It’s bound to come up sooner or later–that moment when you go camping and find your site is nothing but snow or mud. It’s at that moment that you most need the visual and physical comfort of a campfire, but the conditions you need to make it in seem to preclude that possibility. (If you want to learn how to start a fire without matches, go here.)
Now is your chance to go down in the annals of true camping genius in the eyes of your fellow camping buddies. You need a piece of dry log, about thee feet in length and 1-1 1/2 feet in diameter. That’s all you need for one style of fire-making. A few twigs and shavings in addition to the log for the other.
Because now you’re going to build a gap fire.
The first one is traditionally referred to as a Raappaanan Tuli, or “log fire”. It is Finnish in origin–hence the name–and is ingenious in its execution. Here is what you do:
- Take your log and split it length-wise into three sections. Set aside the center cut, which is narrower in width than the other two outside pieces.
- Take one outside piece and, using an axe, make cuts into the wood all in the same direction perpendicular to the grain of wood, almost like you are hacking chips out of it, only you don’t remove the chips. Create these “scales” over the entire inner surface of the wood.
- Repeat with the other outside piece.
- Stand both outside sections facing each other, cut surface in, so that the scales point downwards. sections should be about three inches apart from one another.
- Cut the center piece into thin kindling and shavings. Pile this in between the unended log halves. Adjust log halves so kindling is caught firmly between halves.
- Light kindling. Once it catches the fire will lick up and catch the “wedges” you cut into the inside surface of the log halves and fire will burn slowly and hot inwards.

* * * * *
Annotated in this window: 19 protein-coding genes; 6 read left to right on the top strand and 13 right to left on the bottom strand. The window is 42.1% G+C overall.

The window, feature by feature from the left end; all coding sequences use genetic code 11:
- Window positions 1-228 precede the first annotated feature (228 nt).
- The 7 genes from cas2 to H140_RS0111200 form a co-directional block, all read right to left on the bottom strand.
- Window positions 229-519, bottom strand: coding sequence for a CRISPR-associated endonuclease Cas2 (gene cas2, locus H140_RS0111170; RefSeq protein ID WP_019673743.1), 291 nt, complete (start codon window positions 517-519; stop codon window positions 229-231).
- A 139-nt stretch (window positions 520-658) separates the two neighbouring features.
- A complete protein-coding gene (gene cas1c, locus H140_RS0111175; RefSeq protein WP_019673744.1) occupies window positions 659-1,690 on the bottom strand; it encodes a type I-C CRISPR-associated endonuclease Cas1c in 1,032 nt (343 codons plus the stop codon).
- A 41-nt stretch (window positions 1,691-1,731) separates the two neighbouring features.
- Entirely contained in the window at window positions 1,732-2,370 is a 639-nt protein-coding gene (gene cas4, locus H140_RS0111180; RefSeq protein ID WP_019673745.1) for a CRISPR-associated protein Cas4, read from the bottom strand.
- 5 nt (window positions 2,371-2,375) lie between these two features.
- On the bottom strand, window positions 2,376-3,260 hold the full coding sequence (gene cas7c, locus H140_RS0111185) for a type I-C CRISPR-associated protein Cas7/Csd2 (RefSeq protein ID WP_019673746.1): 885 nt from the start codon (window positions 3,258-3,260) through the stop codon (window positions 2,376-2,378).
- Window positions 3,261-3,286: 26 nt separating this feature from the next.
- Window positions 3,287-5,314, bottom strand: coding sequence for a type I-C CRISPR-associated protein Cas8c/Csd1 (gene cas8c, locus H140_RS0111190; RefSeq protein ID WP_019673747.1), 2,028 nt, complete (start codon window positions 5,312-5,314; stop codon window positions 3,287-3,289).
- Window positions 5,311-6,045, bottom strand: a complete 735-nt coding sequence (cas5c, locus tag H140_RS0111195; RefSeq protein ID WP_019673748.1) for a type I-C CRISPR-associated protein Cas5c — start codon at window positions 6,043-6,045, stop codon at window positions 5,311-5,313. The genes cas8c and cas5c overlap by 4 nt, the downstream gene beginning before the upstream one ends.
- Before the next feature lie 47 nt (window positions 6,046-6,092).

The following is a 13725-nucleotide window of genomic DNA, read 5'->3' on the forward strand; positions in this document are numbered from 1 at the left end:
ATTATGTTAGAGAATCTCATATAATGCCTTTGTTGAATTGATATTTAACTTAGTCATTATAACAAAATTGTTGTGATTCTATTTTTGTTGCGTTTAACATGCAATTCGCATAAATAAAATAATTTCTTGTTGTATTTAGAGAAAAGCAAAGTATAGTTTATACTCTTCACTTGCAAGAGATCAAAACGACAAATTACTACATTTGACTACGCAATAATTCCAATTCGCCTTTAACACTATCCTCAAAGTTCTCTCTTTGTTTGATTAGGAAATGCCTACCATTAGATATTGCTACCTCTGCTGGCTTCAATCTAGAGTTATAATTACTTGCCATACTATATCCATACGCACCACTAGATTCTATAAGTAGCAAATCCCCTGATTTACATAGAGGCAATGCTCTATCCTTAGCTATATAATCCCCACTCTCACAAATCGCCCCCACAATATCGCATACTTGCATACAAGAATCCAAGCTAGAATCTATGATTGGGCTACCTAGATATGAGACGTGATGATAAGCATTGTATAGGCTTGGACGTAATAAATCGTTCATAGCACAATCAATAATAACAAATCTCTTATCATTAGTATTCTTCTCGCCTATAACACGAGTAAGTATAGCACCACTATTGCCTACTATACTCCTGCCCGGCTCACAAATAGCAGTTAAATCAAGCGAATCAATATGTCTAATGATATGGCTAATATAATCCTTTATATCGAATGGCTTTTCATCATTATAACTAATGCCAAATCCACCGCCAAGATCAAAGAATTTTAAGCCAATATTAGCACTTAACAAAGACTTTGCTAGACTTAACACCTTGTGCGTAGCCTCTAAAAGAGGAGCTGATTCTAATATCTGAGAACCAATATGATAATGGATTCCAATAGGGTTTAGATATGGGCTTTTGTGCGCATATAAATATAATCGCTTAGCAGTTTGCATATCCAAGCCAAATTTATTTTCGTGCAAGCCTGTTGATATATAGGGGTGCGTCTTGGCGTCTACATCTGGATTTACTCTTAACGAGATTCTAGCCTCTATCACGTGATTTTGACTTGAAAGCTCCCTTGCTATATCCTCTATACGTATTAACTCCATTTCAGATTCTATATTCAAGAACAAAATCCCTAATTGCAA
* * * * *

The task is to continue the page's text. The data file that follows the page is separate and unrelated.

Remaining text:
–The nice thing about the Finnish log fire is that you can place pots or kettles on the top surface and use it for cooking! I had the opportunity to try a similar style when I went camping. I cut a log in half and chopped the cuts in either cut surface, then turned it upside down and lit a small fire using a couple of twigs at the bottom. Even without the center piece of thin kindling the fire caught no problem at all:
The Rakovalkea, or “gap fire”:
The Rakovalkea, or “gap fire”, uses a similar method of trapping fire between two pieces of wood:
- Take two logs about three feet in length. Slice a thin piece off the outside of one so it will lay flat and not roll around on the ground.
- Using an axe, cut a thin lengthwise “smile” out of the other side of the log, and one out of one side of the second log. On the first log that is laying flat on the ground, lay several twigs horizontally across the “smile”. Add shavings and thin kindling.
- Lay the second log, “smile” side down, on the first log. If the ground is soft, you can wedge some long sticks into the ground against the two to hold the top log in place, or you can take a stick, prop the first log up with it, and nail the top of the prop stick into the top of the top log, holding it in place. Any means to add stability to it.
- Light the shavings and kindling in the middle of the two logs. Fire will burn slow and hot.
By R. Maxine Lundquist